litigation, over the question of what the city should do with
the landfill soil that contains pulverized human remains.
And remember: A memorial to the victims of a World Trade Center
attack has already been built. The simple granite fountain
inscribed with the names of the six victims of the 1993 bombing,
which stood in the plaza outside the towers, disappeared in
the Trade Center’s collapse.
The memorial’s sculptor, Elyn Zimmerman, reflected on the
loss during a February 2002 symposium at the International
Foundation for Art Research in New York City.
Said Zimmerman, “What occurs to me is that you can build a
lot of stone memorials, and if people are determined, they’ll
be destroyed along with everything else.”
don’t deserve a pet
boy! Easy. Eaaasy. Sit!
No, not you, Chivas, Porter, Rusty, Lady, Ginger, whatever
your name is. And, obviously enough, no, not you cats, either—talking
to you guys is a total waste of time. Why anyone even bothers
to name you is beyond me. See, watch: Here, Sebastian. Here,
Cleo. Here, Daisy. Hey, cat! Nothing.
No, I’m talking to you pet owners: You with the photos of
your dog on your desk; you with the “I heart my short-haired,
snub-nosed West Batavian crotch-sniffer” bumper sticker on
your car; you with the endless anecdotes about the cute things
that your drool hound does, as if it had the expressive range
of Olivier, and was not, essentially, exactly the same as
every other dog in the world since we conned ’em out of stealing
our kill in exchange for two squares and a flannel bed from
Nothing against the dogs. They know—in their limited instinctual
way—a good deal when they see one. Respect. And the cats .
. . well, the cats are up to something, and are not deserving
of trust, but, yes, they’re cute, too. Fine. But can we please
stop pretending that pet ownership, in itself, is somehow
noble? Face it, you’ve got a slave whose only job is to give
you an object (yes, yes, yes, I know. I mean it in a grammatical
sense) on which to heap the love you’d give people if you
weren’t afraid of them. The more you hate people, it seems,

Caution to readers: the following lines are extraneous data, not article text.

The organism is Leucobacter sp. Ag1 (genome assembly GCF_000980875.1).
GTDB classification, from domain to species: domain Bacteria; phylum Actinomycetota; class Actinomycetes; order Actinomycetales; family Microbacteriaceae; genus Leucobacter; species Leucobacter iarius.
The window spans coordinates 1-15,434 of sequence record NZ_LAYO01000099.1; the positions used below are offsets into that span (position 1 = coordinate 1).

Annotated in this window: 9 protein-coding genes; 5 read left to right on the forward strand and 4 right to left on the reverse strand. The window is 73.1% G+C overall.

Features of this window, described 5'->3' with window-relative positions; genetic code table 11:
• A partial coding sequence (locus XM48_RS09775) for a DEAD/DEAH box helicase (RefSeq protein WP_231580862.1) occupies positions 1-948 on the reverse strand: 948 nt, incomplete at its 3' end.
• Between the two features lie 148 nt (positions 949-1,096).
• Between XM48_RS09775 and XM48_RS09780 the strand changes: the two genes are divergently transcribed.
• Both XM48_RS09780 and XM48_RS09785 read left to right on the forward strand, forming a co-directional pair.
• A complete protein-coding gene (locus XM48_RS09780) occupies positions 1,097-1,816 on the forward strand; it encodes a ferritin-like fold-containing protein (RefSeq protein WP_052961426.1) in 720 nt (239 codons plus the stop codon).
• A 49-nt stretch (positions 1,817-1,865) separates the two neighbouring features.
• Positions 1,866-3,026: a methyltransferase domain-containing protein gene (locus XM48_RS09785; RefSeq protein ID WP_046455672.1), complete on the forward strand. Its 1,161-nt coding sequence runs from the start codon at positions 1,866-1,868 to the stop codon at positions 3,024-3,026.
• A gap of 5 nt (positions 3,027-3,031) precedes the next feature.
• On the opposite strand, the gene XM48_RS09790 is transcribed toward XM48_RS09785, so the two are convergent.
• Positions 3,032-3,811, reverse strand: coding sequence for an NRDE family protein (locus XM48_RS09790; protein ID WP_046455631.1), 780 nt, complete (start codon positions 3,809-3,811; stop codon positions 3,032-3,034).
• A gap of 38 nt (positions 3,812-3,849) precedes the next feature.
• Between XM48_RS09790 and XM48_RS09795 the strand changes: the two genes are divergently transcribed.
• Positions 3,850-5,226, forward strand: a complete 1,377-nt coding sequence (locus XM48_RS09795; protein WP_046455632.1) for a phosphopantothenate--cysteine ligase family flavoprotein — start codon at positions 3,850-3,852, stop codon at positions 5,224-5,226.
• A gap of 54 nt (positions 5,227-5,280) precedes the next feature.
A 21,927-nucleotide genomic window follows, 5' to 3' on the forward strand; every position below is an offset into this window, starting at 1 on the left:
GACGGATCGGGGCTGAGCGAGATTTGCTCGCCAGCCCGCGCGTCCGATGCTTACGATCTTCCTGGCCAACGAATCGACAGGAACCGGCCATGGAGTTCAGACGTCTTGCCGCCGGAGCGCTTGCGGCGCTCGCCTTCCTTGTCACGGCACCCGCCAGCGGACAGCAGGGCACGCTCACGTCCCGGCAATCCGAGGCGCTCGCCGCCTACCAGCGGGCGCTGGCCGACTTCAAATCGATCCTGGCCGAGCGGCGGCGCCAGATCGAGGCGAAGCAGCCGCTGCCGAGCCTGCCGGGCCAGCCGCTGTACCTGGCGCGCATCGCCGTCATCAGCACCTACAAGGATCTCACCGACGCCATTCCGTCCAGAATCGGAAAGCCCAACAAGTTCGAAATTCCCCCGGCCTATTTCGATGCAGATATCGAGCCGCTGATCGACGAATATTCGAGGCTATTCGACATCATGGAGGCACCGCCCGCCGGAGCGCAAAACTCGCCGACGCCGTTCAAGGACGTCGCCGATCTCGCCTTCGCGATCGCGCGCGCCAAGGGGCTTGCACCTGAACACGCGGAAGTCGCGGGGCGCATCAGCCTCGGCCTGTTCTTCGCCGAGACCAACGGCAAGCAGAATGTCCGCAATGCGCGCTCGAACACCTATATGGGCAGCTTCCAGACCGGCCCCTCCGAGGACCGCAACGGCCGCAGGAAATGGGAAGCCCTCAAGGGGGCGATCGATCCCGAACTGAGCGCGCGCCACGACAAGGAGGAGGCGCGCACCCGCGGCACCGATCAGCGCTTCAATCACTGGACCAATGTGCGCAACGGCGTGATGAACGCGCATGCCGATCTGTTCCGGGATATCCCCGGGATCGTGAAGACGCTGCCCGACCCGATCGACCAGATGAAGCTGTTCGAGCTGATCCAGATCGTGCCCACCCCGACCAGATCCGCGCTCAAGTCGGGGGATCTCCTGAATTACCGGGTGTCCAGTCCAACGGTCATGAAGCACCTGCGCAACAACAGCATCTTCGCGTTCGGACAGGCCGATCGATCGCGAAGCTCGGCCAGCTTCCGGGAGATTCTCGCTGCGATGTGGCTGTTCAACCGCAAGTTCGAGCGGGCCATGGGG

the more you love the animals.
And, really, that’s OK. Just be honest about it. If that’s
the arrangement you want, that’s your business. You want to
confuse nutritional dependence with love, it’s your call.
After all, an animal’s probably a better choice than a struggling
musician. But why don’t you go stay at their place for a change?
and Louise is not a feminist movie
it’s true: The fact that women who kill rapists, batterers,
and would-be rapists get treated more harshly by the legal
system than, say, men who kill cheating wives, is a feminist
issue. So in that way, Thelma and Louise could be considered
a feminist movie—and so could any movie that shows a rape
or an oppressed housewife or an anorexic.
But after all the hype about Thelma and Louise’s trailblazing
feminist content—not to mention the buttons, T-shirts, blah
blah blah, that it spawned—I expected something more profound
than a terrified gunshot turned accidental murder.
Feminists are concerned, rightly, with stereotypical and derogatory
images of women. So how’s this for a miserable specimen of
liberated femininity: Shortly after being nearly raped, causing
her friend to commit murder, and going on the run, Thelma
recovers abnormally quickly and apparently decides that it’s
very important to sunbathe in practically nothing next to
the motel pool. Or later to naively take a sweet-talking stranger
into her bed. The dialogue alternates between starry-eyed
You could say that these things were evidence of just how
far women have internalized their roles and restrictions and
self-objectified sexuality. And you’d be right. But we never
see them break out of that mode and become someone I, for
one, would want to identify with. In fact I spent most of
the time (and I watched twice, figuring I must have been in
a bad mood the first time since everyone else loved it so
much) just feeling vaguely ill.
Is shooting out the tires of a misogynist truck driver and
not going home again, even if it means driving over a cliff,
really so wildly liberating? Oh boy, I’ve shifted from the
subservient domestic stereotype to the crazy bad-girl stereotype.
Fact is, this was just a shoot-’em-up, buddy-road-trip, American-rebellious-outsider